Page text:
She listed 'sex work' on LinkedIn. Here's what happened next.

·7 min read
She listed 'sex work' on LinkedIn. Here's what happened next.

About a month ago, Arielle Egozi decided to post on LinkedIn about her decision to leave an in-house job as a brand director, and about how sex work empowered that decision. That post would send shock waves around the globe and reignite conversations about sex work.

"i had just enough saved from selling and engaging my image that i could ask myself if i was happy. i wasn't," Egozi wrote. "yeah, the few grand i'd stashed up over time helped, but the biggest reason i could walk away is because sex work shows me what my power can do when i own it intentionally."

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Egozi, who uses she and they pronouns but whom The Washington Post will address as she, boasted about charging "exorbitant amounts" for her sex work and explained that she only engages in sex work that feels "safe, playful and abundant," eschewing the need to barter and negotiate her time and value.

"why is this different than any other client work," Egozi wrote. "the answer i come to, again and again, is that it isn't. so it's now up on my linkedin."

Overnight, Egozi, 31, became an international face of the sex work positivity movement.

The post was picked up by media outlets spanning India, Britain and the United States. Social media users also weighed in, some discussing the merits of recognizing sex work as legitimate labor while others bashed Egozi for shamelessly listing it among many other roles on LinkedIn.

LinkedIn told The Post in a statement that "conversations that inform and educate are welcome on LinkedIn, so long as they comply with our Professional Community Policies."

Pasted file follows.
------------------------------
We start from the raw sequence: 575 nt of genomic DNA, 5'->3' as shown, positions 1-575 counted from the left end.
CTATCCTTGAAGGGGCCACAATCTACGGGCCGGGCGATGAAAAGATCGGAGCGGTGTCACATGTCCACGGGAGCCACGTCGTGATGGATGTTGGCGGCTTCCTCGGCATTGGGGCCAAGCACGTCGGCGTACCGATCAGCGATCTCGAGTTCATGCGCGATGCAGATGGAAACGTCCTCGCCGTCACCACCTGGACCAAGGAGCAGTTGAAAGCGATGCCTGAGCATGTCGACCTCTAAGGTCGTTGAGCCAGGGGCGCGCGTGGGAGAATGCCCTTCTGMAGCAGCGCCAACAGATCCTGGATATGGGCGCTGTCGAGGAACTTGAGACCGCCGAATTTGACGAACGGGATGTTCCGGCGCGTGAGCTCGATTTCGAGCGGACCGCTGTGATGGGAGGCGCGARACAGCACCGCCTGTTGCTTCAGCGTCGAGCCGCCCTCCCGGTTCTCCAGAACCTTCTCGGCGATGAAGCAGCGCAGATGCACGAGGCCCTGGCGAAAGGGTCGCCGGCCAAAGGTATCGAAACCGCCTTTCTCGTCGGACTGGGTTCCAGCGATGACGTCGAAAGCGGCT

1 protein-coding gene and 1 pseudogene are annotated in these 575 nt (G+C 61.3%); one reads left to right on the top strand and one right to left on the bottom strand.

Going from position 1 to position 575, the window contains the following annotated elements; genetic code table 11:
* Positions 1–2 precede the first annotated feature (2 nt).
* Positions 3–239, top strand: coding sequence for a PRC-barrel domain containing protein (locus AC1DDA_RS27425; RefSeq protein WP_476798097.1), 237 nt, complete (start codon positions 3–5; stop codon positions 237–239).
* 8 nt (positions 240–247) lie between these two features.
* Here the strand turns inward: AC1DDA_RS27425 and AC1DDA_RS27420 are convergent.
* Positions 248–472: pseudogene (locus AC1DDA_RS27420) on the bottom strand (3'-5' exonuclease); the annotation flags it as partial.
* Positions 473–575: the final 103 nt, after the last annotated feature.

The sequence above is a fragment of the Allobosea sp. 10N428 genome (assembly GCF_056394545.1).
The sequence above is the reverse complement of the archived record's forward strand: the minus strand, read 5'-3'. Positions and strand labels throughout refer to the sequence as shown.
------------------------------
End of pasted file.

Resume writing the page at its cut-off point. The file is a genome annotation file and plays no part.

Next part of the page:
The Brooklyn resident, who declined to specify the type of sex work she does for legal and safety concerns, told The Post in an interview that the LinkedIn post stemmed from deep-rooted unhappiness from contorting herself to fit into in workplaces where she felt undervalued.

More than a month after her post went viral, Egozi finds herself recovering from the onslaught of attention and wrestling with the notion of saying goodbye to sex work.

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Egozi, who is of Turkish, Cuban, Jewish and Guatemalan heritage, said fitting into workplace culture has often felt like smashing down all of her identities, even in liberal spaces where diversity and inclusion appear to be priorities of leadership.

"I'm queer. I'm femme. Latina. First-generation American. I'm Jewish," Egozi said, adding that she is also neurodivergent. "I'm spanning so many identities that are seen as unprofessional."

Egozi said she learned early on that she had to find a way to tone down or whitewash her identities to truly fit in. Fighting for diversity and inclusion was overwhelming and meeting the demands of her job left her feeling drained, she said.

She said she was told she was being too rigid and boxed in when her last company had an audit of the culture there.

"I gave two hours of being radically honest and giving suggestions on how things can change," she said. "I got the response of 'you're being too rigid.' It was at that moment I realized that this is not going to get better and nobody actually seems to care."

Even when she ascended to director status, Egozi said she felt like she had the illusion of "power," where she felt like authority was expressed on paper but not in practice to actually enact change.

Egozi is among the millions of Americans who have quit their jobs since the pandemic's onset.

A May survey from consultancy firm PwC's Global Workforce found that 1 in 5 workers planned to switch employers in 2022, with pay being the main reason along with showing up as one's true self listed, among others.

For minorities, workspaces can turn into places engendering fatigue and fostering burnout, according to Meghna Sabharwal, program head of public and nonprofit management at the University of Texas at Dallas.